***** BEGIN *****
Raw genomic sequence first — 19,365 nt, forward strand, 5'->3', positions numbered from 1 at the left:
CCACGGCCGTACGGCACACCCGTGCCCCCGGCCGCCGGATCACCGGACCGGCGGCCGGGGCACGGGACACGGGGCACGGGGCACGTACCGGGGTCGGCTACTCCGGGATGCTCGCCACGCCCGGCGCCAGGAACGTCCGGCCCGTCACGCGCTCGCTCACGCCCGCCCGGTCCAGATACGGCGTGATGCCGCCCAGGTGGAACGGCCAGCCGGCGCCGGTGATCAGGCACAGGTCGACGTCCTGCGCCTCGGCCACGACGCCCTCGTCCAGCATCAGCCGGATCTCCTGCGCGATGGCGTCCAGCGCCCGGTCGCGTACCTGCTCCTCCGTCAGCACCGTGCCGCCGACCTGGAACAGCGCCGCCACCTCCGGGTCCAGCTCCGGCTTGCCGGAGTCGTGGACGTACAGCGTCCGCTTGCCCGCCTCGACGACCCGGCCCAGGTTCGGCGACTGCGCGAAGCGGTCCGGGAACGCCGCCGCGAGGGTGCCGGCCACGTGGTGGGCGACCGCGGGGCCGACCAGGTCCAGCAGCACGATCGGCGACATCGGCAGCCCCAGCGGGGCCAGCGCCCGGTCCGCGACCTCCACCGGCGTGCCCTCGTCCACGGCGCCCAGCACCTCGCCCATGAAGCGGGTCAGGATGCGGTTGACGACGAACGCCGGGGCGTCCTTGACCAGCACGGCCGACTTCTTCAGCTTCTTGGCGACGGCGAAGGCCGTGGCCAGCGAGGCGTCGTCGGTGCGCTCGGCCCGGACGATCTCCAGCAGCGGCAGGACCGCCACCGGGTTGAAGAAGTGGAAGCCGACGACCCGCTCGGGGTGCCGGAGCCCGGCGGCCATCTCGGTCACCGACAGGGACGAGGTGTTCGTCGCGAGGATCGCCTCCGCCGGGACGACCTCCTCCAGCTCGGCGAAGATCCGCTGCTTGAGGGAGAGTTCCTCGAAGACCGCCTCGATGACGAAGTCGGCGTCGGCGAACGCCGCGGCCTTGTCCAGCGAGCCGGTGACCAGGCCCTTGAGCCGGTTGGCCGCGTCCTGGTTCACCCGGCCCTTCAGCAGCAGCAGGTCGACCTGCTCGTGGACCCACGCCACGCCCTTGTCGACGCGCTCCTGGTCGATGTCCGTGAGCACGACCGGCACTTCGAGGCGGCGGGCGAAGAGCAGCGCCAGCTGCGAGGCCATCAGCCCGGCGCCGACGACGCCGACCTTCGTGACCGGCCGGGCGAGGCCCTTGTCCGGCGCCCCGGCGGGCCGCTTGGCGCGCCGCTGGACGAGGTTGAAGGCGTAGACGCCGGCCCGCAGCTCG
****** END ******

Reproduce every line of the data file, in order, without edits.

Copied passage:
Raw genomic sequence first — 19,365 nt, forward strand, 5'->3', positions numbered from 1 at the left:
CCACGGCCGTACGGCACACCCGTGCCCCCGGCCGCCGGATCACCGGACCGGCGGCCGGGGCACGGGACACGGGGCACGGGGCACGTACCGGGGTCGGCTACTCCGGGATGCTCGCCACGCCCGGCGCCAGGAACGTCCGGCCCGTCACGCGCTCGCTCACGCCCGCCCGGTCCAGATACGGCGTGATGCCGCCCAGGTGGAACGGCCAGCCGGCGCCGGTGATCAGGCACAGGTCGACGTCCTGCGCCTCGGCCACGACGCCCTCGTCCAGCATCAGCCGGATCTCCTGCGCGATGGCGTCCAGCGCCCGGTCGCGTACCTGCTCCTCCGTCAGCACCGTGCCGCCGACCTGGAACAGCGCCGCCACCTCCGGGTCCAGCTCCGGCTTGCCGGAGTCGTGGACGTACAGCGTCCGCTTGCCCGCCTCGACGACCCGGCCCAGGTTCGGCGACTGCGCGAAGCGGTCCGGGAACGCCGCCGCGAGGGTGCCGGCCACGTGGTGGGCGACCGCGGGGCCGACCAGGTCCAGCAGCACGATCGGCGACATCGGCAGCCCCAGCGGGGCCAGCGCCCGGTCCGCGACCTCCACCGGCGTGCCCTCGTCCACGGCGCCCAGCACCTCGCCCATGAAGCGGGTCAGGATGCGGTTGACGACGAACGCCGGGGCGTCCTTGACCAGCACGGCCGACTTCTTCAGCTTCTTGGCGACGGCGAAGGCCGTGGCCAGCGAGGCGTCGTCGGTGCGCTCGGCCCGGACGATCTCCAGCAGCGGCAGGACCGCCACCGGGTTGAAGAAGTGGAAGCCGACGACCCGCTCGGGGTGCCGGAGCCCGGCGGCCATCTCGGTCACCGACAGGGACGAGGTGTTCGTCGCGAGGATCGCCTCCGCCGGGACGACCTCCTCCAGCTCGGCGAAGATCCGCTGCTTGAGGGAGAGTTCCTCGAAGACCGCCTCGATGACGAAGTCGGCGTCGGCGAACGCCGCGGCCTTGTCCAGCGAGCCGGTGACCAGGCCCTTGAGCCGGTTGGCCGCGTCCTGGTTCACCCGGCCCTTCAGCAGCAGCAGGTCGACCTGCTCGTGGACCCACGCCACGCCCTTGTCGACGCGCTCCTGGTCGATGTCCGTGAGCACGACCGGCACTTCGAGGCGGCGGGCGAAGAGCAGCGCCAGCTGCGAGGCCATCAGCCCGGCGCCGACGACGCCGACCTTCGTGACCGGCCGGGCGAGGCCCTTGTCCGGCGCCCCGGCGGGCCGCTTGGCGCGCCGCTGGACGAGGTTGAAGGCGTAGACGCCGGCCCGCAGCTCG